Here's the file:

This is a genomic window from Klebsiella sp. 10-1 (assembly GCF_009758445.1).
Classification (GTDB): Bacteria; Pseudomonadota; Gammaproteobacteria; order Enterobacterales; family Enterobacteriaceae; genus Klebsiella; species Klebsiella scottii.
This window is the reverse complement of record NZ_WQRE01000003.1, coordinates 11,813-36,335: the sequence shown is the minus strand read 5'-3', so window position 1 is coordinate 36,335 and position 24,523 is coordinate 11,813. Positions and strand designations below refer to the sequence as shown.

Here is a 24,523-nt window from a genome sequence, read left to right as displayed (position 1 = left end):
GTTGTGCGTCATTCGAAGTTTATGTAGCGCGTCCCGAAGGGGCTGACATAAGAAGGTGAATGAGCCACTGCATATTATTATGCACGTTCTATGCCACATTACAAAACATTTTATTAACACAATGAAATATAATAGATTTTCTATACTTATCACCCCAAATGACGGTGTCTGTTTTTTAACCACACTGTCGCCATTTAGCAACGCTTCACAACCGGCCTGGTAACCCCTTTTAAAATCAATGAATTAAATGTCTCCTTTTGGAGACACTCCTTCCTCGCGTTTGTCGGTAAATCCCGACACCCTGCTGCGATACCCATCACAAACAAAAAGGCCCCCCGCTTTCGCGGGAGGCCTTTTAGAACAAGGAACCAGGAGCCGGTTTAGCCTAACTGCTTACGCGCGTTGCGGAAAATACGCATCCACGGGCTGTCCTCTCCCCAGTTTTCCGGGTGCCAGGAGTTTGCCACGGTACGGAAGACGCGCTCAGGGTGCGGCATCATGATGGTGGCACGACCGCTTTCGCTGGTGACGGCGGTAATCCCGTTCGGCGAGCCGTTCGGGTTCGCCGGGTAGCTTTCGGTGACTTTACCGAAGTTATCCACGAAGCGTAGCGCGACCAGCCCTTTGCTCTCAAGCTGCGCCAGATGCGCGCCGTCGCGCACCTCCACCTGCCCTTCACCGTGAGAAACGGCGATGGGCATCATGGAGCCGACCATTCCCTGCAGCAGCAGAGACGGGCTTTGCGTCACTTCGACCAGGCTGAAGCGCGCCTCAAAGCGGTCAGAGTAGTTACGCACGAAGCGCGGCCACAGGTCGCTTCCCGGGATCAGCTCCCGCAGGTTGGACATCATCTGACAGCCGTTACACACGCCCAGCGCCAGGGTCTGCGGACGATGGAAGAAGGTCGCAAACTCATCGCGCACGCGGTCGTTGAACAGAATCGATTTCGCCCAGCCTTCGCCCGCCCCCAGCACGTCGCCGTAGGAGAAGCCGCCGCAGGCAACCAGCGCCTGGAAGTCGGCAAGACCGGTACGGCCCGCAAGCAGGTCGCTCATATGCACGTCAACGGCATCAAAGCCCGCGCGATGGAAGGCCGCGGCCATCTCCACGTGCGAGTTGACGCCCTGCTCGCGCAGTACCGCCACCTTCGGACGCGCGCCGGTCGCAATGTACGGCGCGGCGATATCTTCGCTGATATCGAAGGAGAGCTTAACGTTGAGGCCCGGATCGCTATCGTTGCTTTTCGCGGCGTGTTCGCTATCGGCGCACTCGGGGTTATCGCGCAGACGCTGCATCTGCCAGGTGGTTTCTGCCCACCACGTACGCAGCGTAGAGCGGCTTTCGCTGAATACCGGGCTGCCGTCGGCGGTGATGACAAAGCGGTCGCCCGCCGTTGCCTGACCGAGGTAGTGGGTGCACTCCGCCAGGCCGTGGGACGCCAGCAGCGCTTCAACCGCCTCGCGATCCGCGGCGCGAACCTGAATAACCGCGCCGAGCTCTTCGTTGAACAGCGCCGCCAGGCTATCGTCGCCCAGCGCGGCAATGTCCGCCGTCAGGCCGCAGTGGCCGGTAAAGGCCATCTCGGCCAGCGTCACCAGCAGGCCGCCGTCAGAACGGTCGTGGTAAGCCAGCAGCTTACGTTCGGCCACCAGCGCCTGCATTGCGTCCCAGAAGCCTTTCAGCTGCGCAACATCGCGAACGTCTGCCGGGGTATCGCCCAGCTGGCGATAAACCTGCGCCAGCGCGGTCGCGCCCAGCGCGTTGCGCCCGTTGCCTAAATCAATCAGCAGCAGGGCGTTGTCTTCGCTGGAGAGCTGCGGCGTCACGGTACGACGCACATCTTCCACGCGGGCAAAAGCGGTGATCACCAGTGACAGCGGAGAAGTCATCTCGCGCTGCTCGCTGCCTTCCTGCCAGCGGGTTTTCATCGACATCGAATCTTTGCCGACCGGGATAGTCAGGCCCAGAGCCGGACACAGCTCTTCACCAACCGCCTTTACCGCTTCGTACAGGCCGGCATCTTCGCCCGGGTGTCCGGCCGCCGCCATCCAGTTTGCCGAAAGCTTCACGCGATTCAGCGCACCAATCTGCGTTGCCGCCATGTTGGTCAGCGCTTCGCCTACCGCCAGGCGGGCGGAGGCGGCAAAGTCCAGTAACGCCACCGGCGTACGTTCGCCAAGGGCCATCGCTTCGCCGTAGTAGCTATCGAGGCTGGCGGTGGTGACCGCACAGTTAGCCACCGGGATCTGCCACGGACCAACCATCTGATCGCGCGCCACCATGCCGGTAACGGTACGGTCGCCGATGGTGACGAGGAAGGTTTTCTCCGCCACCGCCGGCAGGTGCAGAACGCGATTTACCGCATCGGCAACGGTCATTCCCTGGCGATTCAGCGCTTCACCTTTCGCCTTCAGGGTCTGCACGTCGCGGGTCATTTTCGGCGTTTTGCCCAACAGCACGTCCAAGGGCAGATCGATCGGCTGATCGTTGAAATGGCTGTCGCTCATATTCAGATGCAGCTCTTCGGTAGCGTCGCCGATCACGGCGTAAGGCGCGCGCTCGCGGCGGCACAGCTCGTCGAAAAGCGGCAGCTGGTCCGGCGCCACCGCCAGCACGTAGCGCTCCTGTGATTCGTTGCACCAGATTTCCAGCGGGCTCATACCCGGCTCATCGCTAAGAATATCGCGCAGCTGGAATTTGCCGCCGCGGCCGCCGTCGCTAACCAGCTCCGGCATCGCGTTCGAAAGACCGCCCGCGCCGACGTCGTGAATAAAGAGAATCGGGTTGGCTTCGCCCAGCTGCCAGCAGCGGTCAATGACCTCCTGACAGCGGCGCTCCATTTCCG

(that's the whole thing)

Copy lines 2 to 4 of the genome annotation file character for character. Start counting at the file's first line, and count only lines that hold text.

Classification (GTDB): Bacteria; Pseudomonadota; Gammaproteobacteria; order Enterobacterales; family Enterobacteriaceae; genus Klebsiella; species Klebsiella scottii.
This window is the reverse complement of record NZ_WQRE01000003.1, coordinates 11,813-36,335: the sequence shown is the minus strand read 5'-3', so window position 1 is coordinate 36,335 and position 24,523 is coordinate 11,813. Positions and strand designations below refer to the sequence as shown.

Here is a 24,523-nt window from a genome sequence, read left to right as displayed (position 1 = left end):